Thanks to a massive vaccination program that has been going on for decades, polio infection has now been eradicated from the African continent.
Forty-six African presidents, WHO and many more had reason to celebrate when the news was released .
According to Dr. Matshidiso Moeti at the World Health Organization, it has saved a total of 1.8 million children from becoming disabled during the years that the program has been running. In the past, 75,000 African children were disabled each year. 75,000 - every year.
The worldwide program Global Polio Eradication Initiative was started in 1988, with the aim of eradicating polio completely. The aim was set for the year 2000. It took longer than that, but the work on the African continent shows that it is possible. (A few countries remain - Afghanistan and Pakistan.)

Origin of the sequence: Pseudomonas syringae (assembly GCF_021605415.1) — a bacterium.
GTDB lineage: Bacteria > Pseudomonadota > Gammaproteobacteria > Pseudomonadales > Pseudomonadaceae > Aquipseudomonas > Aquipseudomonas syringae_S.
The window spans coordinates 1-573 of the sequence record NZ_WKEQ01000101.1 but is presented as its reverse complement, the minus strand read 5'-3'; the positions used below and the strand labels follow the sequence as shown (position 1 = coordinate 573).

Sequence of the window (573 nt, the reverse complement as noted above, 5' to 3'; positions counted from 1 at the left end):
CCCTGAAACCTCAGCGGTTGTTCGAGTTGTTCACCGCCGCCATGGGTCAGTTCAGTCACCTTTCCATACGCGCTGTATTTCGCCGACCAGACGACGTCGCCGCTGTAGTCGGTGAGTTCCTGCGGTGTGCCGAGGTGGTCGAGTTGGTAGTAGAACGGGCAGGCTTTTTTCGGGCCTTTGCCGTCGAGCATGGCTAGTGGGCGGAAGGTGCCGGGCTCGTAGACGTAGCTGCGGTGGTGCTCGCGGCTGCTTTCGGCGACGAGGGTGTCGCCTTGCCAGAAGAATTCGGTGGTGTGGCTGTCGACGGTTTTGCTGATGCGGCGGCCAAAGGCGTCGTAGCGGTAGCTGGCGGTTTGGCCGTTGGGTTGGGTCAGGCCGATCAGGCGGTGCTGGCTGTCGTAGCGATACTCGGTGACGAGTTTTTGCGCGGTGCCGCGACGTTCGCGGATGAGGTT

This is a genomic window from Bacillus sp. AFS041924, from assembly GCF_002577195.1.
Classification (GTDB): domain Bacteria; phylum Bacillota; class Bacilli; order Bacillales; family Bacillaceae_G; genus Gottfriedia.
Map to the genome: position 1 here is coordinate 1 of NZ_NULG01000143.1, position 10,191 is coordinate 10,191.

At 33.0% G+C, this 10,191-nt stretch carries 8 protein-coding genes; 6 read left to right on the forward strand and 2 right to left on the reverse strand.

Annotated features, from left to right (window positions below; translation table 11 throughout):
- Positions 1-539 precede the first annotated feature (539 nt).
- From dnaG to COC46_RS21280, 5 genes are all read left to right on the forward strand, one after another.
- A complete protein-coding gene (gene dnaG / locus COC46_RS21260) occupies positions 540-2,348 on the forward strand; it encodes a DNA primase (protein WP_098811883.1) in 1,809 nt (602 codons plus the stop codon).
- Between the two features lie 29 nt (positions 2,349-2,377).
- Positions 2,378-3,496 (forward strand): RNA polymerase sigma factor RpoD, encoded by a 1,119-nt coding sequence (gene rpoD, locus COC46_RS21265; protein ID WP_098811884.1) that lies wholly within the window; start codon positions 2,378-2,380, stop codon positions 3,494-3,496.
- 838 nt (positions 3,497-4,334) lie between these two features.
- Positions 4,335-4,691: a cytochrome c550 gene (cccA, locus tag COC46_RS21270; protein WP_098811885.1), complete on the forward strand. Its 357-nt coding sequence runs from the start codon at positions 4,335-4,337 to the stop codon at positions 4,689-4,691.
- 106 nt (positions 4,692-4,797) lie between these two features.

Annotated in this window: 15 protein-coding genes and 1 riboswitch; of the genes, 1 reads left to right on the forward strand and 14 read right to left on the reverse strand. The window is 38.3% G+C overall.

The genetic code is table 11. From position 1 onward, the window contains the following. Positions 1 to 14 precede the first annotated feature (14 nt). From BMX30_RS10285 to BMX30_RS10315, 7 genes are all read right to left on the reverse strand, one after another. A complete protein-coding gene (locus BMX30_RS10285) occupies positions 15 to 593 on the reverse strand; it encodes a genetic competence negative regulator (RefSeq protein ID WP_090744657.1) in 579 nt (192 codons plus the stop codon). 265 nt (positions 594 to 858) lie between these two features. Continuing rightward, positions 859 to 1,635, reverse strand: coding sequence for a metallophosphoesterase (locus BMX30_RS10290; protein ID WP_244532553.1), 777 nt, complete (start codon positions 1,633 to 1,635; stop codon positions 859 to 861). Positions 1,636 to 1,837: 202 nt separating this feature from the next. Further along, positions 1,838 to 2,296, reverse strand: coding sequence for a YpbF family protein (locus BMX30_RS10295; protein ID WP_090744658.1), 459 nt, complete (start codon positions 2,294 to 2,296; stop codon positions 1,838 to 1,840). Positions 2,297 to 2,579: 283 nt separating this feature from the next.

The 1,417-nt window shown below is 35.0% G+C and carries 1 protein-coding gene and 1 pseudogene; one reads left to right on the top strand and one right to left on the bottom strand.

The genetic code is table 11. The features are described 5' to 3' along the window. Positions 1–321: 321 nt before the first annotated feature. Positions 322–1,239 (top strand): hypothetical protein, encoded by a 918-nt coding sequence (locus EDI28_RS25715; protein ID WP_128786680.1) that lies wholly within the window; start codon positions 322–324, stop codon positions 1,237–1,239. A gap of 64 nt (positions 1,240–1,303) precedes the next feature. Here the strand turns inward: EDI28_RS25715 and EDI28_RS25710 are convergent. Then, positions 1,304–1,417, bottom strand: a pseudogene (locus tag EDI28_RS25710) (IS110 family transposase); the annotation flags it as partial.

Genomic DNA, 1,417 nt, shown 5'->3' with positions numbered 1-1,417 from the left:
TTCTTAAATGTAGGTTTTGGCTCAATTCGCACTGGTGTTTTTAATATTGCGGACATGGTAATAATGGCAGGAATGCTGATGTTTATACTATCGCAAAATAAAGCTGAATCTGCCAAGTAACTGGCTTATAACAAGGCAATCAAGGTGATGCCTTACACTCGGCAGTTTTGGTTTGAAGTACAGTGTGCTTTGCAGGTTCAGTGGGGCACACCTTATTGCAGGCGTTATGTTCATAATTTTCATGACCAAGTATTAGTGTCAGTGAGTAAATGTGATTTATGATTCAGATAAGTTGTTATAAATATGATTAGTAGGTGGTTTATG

The road has not been straight. When it was thought that the project was almost stalled, something came up that required new plans and ways to implement the program.
According to Pascal Mkande, coordinator at the WHO, the polio program is unique in its way of taking advantage of data and its innovative way of getting around all obstacles along the way. Local, national, regional and global organizations have collaborated - in addition to thousands of volunteers and, of course, people who have survived the disease.
For example, it was difficult to reach war zones. But when the military announced that an area was safe, vaccination initiatives were launched there within 48 hours. Over eight hundred thousand children were vaccinated in such situations.
Now we can rejoice in today's news. It hopefully gives energy to the work that remains.
Addition: Sweden's last outbreak took place in 1953; The United States eradicated polio as late as 1979. (Read Member of Parliament Barbro Westerholm's experience of when polio spread at Landsort in the 1940s here .)
Let the future come faster!